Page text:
OpenID Connect (OIDC) Authenticator
CyberArk's OIDC Authenticator leverages the identity layer provided by OIDC to allow applications to authenticate with
To learn more about OpenID Connect, see the OpenID Connect website.
How does it work?
A user logs into an application.
The application uses the OIDC Provider to authenticate the user. For details, see OpenID Connect.
If the user is authenticated, the OIDC Provider sends back an ID Token.
The application sends out the ID Token to other application components or microservices.
When an application component needs to retrieve a secret from DAP, it authenticates with DAP using the ID Token it received from the OIDC Provider.
DAP sends an access token to the application component.
The application component uses the access token to retrieve secrets and perform other actions in DAP.
For more information, see OIDC authentication flow.
To understand how DAP authenticates users and hosts to retrieve secrets, see Authentication.
This section describes how to set up the OIDC Authenticator.
Prerequisite: Define DAP resources (users and variables), and grant necessary permissions
The main purpose of OIDC authentication is to grant access tokens to application components authenticating with an ID Token of a user. Before configuring OIDC authentication, ensure that the necessary users and variables exist and that the users have been given permissions to use those variables.
- Variables can be created and permitted to users using policy.
- Users can be created using policy.
In the following example, the policy defines an application with a variable, required-var, and a group of users, users, that are permitted to use that variable. It also creates a user, alice, and adds it to the users group.
- !policy id: the-application body: - !user alice - !group users - !grant role: !group users members: - !user alice - !variable required-var - !permit role: !group users privilege: [ read, execute ] resource: !variable required-var
Define the OIDC Authenticator
The OIDC Authenticator uses a policy to define the authenticator configuration settings and access permissions.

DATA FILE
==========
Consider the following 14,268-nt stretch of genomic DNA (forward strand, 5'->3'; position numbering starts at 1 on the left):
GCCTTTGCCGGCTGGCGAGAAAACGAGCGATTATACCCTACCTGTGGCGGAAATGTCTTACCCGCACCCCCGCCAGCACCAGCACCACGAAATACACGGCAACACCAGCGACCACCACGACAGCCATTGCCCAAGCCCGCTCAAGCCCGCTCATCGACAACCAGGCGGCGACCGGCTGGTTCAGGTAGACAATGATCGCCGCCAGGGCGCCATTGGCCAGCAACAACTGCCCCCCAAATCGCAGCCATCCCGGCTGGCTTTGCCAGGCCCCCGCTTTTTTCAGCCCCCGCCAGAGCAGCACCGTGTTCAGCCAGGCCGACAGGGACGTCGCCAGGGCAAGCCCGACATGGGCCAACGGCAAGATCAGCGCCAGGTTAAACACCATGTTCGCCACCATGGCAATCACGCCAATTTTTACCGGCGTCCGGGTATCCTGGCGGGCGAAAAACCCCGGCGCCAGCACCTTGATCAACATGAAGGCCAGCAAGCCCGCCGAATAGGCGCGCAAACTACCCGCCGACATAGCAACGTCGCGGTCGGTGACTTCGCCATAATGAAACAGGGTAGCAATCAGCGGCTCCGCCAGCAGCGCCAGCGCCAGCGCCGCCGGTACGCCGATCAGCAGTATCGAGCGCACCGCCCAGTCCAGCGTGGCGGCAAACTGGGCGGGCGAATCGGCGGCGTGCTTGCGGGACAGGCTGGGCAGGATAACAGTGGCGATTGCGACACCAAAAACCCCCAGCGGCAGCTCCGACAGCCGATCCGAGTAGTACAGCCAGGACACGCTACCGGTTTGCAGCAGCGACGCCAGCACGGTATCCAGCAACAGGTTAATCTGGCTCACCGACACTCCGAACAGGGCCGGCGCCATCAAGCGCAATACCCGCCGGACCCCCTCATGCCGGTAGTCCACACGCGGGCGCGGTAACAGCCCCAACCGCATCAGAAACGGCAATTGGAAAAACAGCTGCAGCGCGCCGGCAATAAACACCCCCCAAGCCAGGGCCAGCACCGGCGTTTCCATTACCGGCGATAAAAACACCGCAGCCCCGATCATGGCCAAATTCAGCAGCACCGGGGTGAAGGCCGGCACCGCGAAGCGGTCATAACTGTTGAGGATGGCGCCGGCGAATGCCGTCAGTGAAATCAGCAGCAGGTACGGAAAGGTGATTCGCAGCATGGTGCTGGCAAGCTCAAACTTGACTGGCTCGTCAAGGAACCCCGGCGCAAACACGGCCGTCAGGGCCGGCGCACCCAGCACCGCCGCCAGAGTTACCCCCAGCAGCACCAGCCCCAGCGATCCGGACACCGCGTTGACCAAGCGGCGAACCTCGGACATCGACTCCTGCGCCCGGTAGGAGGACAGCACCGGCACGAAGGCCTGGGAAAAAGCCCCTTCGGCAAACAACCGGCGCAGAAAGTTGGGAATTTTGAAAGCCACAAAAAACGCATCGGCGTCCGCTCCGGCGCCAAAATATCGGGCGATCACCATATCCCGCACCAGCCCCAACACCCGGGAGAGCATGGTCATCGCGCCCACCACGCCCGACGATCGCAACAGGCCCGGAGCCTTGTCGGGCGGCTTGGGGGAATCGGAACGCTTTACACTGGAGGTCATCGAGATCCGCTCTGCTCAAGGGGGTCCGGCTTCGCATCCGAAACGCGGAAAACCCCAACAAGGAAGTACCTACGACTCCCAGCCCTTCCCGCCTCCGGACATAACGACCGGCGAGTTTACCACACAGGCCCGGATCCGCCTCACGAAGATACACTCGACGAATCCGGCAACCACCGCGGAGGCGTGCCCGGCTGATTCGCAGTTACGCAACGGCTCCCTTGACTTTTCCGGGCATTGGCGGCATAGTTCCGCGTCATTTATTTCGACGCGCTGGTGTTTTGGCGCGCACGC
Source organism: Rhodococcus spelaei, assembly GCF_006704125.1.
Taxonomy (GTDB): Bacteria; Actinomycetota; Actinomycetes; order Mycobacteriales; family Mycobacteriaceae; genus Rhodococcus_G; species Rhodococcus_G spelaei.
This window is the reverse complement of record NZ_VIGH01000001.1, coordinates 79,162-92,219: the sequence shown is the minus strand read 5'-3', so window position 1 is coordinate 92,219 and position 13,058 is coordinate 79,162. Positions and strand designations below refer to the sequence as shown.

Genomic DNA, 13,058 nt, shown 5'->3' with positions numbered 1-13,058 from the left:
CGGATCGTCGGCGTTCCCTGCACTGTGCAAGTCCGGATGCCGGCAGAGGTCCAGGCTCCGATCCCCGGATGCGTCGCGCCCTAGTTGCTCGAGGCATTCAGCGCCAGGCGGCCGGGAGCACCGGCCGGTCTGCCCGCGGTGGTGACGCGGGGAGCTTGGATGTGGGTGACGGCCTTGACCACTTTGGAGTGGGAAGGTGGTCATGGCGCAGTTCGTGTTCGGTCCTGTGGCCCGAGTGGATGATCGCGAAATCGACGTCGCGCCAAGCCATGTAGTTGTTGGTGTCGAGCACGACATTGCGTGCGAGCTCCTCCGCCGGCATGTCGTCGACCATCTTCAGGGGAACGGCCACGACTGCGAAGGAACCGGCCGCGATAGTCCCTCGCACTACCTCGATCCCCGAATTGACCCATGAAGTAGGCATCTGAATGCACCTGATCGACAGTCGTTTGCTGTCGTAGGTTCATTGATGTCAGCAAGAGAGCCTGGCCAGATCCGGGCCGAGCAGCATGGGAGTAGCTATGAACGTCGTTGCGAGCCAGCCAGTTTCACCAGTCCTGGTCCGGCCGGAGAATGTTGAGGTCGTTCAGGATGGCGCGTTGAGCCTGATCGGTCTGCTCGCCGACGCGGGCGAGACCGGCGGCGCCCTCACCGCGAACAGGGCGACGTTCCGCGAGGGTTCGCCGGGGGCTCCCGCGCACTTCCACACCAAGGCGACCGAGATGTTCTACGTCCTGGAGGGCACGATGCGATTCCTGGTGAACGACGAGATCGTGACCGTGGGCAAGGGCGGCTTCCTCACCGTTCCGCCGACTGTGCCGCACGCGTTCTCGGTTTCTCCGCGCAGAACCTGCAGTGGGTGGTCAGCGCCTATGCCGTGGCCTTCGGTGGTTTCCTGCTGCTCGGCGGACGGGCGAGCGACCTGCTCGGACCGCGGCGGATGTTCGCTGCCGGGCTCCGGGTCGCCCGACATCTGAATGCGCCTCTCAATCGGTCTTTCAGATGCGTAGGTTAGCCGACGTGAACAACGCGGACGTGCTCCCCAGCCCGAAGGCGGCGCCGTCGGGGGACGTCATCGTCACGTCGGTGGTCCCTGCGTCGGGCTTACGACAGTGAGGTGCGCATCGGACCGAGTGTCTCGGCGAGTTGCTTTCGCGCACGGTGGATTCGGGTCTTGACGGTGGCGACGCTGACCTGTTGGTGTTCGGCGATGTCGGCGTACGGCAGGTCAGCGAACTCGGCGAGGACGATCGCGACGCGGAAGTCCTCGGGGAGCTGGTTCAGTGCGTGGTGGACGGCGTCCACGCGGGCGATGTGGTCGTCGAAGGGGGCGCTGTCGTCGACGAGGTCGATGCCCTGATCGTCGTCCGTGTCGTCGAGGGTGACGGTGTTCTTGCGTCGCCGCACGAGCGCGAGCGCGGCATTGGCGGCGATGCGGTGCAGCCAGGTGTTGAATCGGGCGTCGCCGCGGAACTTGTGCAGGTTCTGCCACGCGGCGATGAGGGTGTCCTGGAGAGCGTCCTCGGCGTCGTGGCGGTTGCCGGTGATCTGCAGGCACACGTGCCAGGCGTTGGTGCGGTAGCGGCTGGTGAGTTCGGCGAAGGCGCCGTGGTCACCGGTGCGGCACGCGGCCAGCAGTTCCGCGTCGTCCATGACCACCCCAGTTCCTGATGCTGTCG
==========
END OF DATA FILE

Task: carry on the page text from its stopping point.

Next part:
All OIDC Authenticator configurations begin with the policy ID prefix conjur/authn-oidc.
A DAP Server can also use multiple instances of the same authenticator type. For example, you might have more than one OIDC Provider. Each instance is a separate service.
To identify each service, append a service ID to the authenticator type throughout the configuration. Use the same service ID consistently in the configuration. For example, for an Okta OIDC Provider, the service ID can be okta.
Create the required policy defining the OIDC Authenticator.
- !policy id: conjur/authn-oidc/<service-id> body: - !webservice annotations: description: Authentication service for <service-id>, based on OpenID Connect. - !variable id: provider-uri - !variable id: id-token-user-property - !group id: users annotations: description: Group of users who can authenticate using the authn-oidc/<service-id> authenticator - !permit role: !group users privilege: [ read, authenticate ] resource: !webservice
- Save the policy as a .yml file using the following file naming convention: authn-oidc-<service-id>.yml
Load the policy file into any level below root.
Set values for the variables in the policy.
In the policy loaded above, the OIDC Authenticator uses variables that define its configuration.
Use the following commands to set values for these variables:
conjur variable values add conjur/authn-oidc/<service-id>/provider-uri <provider-uri value>
conjur variable values add conjur/authn-oidc/<service-id>/id-token-user-property <id-token-user-property value>
Example of value
The URI of the OIDC Provider
The field of the ID Token that indicates the DAP username.
Recommended: To avoid duplication, this property should use a field that holds unique values, for example, username or userID